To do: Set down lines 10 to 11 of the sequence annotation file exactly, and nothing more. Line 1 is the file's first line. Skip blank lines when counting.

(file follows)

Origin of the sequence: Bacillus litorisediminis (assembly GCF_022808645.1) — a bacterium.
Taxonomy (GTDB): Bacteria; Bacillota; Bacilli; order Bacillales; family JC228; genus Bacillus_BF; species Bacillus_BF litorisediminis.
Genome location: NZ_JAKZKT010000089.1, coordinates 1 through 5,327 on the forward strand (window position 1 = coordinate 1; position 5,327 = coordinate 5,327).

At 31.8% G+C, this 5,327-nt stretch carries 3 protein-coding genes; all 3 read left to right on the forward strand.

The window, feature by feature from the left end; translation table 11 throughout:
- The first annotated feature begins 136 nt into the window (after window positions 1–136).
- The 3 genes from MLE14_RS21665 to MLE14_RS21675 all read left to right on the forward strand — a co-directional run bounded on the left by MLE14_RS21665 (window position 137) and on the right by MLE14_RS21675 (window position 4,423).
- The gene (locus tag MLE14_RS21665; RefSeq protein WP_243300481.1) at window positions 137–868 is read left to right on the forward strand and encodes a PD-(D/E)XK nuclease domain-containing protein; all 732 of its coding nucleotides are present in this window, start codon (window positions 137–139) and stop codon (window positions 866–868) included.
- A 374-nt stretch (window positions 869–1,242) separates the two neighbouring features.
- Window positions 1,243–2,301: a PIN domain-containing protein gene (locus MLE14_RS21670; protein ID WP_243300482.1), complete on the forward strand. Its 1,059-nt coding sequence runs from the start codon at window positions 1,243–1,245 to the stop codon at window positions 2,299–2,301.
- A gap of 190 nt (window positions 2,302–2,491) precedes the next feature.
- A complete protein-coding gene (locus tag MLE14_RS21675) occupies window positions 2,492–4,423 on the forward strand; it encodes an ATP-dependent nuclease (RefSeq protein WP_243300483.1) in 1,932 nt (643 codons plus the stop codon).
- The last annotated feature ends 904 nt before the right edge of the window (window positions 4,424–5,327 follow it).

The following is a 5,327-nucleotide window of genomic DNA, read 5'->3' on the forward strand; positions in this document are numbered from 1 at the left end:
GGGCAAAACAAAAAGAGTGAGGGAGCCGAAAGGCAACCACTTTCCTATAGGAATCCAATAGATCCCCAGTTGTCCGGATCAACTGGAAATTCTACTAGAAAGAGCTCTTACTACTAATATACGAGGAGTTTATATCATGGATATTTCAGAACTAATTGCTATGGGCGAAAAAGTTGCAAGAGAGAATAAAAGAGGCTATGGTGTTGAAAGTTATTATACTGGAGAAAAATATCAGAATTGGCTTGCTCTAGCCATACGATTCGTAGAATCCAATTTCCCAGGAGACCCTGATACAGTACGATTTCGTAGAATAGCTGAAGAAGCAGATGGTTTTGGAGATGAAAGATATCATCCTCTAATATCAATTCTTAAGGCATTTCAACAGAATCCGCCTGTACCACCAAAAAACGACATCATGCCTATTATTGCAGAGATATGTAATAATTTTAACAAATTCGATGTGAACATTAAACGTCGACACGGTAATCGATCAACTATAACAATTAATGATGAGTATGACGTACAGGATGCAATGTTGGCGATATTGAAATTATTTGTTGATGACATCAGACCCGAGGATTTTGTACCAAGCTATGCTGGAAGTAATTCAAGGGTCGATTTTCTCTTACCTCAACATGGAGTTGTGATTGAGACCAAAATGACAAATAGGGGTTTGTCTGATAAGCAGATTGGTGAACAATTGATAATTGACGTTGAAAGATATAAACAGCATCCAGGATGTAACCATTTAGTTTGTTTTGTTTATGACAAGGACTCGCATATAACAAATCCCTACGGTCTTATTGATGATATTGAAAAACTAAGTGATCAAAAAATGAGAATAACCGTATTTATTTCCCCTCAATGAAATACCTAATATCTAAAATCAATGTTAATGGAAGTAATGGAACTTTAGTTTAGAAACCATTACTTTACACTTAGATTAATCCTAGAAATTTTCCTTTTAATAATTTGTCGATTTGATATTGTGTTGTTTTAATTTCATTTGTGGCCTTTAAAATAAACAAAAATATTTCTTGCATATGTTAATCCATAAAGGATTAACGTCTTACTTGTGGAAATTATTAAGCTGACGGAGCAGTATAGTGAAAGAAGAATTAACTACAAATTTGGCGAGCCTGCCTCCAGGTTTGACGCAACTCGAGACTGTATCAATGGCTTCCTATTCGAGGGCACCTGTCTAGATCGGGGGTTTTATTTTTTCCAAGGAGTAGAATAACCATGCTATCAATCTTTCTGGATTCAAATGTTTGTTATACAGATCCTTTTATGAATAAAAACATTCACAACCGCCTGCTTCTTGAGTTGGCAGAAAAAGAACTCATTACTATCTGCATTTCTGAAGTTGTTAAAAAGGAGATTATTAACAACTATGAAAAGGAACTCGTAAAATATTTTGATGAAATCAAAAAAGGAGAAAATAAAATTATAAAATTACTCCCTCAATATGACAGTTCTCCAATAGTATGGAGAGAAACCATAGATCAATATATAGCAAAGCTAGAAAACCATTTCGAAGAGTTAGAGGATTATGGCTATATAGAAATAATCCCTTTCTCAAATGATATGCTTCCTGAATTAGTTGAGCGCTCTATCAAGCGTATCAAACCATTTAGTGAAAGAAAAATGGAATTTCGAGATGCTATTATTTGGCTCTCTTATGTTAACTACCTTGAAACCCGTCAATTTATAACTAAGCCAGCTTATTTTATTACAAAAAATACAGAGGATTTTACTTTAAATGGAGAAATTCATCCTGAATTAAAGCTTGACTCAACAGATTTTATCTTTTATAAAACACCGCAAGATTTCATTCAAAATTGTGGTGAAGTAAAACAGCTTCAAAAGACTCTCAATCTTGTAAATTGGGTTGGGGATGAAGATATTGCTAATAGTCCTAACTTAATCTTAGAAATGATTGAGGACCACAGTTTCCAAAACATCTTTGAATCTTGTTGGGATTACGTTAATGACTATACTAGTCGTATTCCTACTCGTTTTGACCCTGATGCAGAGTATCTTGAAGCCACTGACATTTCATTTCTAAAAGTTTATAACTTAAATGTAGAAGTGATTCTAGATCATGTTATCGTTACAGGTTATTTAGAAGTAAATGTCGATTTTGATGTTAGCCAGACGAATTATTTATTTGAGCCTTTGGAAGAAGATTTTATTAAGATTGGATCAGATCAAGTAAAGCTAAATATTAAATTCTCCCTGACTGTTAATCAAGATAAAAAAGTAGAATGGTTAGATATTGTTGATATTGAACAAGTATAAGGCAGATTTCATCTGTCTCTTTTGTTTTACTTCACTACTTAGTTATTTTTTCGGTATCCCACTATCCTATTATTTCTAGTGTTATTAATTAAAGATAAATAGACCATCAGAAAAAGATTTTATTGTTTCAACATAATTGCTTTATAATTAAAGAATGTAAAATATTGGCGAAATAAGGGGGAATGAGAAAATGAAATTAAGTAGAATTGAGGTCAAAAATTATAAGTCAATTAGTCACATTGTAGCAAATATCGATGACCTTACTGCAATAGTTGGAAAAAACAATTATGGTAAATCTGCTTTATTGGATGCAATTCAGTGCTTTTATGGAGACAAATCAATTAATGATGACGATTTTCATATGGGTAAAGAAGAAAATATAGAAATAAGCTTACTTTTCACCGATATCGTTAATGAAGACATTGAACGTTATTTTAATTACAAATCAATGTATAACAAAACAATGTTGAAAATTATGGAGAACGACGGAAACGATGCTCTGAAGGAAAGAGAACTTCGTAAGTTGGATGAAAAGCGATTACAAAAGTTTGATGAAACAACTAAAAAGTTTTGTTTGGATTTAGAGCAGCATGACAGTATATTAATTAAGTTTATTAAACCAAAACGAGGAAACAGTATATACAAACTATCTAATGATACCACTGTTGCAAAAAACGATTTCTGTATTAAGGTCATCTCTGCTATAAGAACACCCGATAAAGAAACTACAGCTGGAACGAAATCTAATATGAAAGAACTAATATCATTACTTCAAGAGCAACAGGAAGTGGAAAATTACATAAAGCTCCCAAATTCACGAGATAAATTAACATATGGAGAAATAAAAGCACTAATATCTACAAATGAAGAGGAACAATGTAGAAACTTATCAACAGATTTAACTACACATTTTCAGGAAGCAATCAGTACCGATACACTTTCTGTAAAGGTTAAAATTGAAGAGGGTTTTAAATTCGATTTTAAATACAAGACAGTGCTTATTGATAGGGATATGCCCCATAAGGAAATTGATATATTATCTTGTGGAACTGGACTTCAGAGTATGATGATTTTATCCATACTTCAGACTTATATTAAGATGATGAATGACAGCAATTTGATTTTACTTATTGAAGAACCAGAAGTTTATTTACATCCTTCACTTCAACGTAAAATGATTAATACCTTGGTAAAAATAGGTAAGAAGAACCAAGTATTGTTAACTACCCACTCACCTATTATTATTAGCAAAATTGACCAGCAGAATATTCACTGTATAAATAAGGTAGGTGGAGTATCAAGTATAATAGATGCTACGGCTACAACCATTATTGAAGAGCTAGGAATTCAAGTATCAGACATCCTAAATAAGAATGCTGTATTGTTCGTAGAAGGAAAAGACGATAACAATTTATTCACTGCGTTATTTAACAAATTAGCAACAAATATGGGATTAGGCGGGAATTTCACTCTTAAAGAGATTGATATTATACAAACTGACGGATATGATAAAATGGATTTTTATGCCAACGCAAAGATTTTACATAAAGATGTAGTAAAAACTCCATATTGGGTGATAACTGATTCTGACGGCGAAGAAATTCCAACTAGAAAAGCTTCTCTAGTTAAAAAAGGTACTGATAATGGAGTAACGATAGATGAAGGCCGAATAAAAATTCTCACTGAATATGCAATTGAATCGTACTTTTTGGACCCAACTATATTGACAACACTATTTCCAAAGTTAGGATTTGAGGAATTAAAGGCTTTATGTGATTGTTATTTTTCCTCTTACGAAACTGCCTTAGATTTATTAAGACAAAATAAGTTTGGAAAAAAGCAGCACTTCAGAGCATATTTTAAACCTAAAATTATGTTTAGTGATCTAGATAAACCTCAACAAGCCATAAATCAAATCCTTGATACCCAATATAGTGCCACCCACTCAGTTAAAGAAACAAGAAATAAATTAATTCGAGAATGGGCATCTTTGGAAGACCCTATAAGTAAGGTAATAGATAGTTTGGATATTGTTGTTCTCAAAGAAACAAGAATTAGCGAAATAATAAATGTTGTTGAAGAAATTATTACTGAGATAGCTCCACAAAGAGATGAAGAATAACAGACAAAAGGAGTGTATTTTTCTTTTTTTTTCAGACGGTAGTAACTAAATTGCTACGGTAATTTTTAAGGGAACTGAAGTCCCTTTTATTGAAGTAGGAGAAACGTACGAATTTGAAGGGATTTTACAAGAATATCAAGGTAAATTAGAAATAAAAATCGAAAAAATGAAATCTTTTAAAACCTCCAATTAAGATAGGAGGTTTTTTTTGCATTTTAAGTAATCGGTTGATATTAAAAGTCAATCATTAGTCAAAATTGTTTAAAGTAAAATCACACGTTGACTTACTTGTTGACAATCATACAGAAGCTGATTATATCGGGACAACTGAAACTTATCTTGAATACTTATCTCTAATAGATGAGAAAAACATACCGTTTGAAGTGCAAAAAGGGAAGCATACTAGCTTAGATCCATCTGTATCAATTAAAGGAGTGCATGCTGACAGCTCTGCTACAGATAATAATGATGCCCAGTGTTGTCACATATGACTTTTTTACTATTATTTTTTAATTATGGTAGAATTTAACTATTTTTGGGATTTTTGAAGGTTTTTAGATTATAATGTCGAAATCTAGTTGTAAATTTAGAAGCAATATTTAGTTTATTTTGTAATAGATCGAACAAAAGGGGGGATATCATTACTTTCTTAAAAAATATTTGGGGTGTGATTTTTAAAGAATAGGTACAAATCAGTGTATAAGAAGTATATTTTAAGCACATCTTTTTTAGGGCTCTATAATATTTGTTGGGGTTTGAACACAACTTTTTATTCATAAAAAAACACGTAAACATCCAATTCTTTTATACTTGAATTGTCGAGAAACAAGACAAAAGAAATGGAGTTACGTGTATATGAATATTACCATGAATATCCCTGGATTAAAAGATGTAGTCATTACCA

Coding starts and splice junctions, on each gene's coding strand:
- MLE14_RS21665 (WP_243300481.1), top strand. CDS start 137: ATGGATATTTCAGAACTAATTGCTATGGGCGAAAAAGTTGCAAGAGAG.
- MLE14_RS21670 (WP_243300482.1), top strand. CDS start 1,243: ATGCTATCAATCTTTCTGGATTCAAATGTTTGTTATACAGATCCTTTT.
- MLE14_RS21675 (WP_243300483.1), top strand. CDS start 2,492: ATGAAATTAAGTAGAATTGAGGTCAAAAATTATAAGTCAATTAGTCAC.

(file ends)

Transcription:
- Window positions 1,243–2,301: a PIN domain-containing protein gene (locus MLE14_RS21670; protein ID WP_243300482.1), complete on the forward strand. Its 1,059-nt coding sequence runs from the start codon at window positions 1,243–1,245 to the stop codon at window positions 2,299–2,301.
- A gap of 190 nt (window positions 2,302–2,491) precedes the next feature.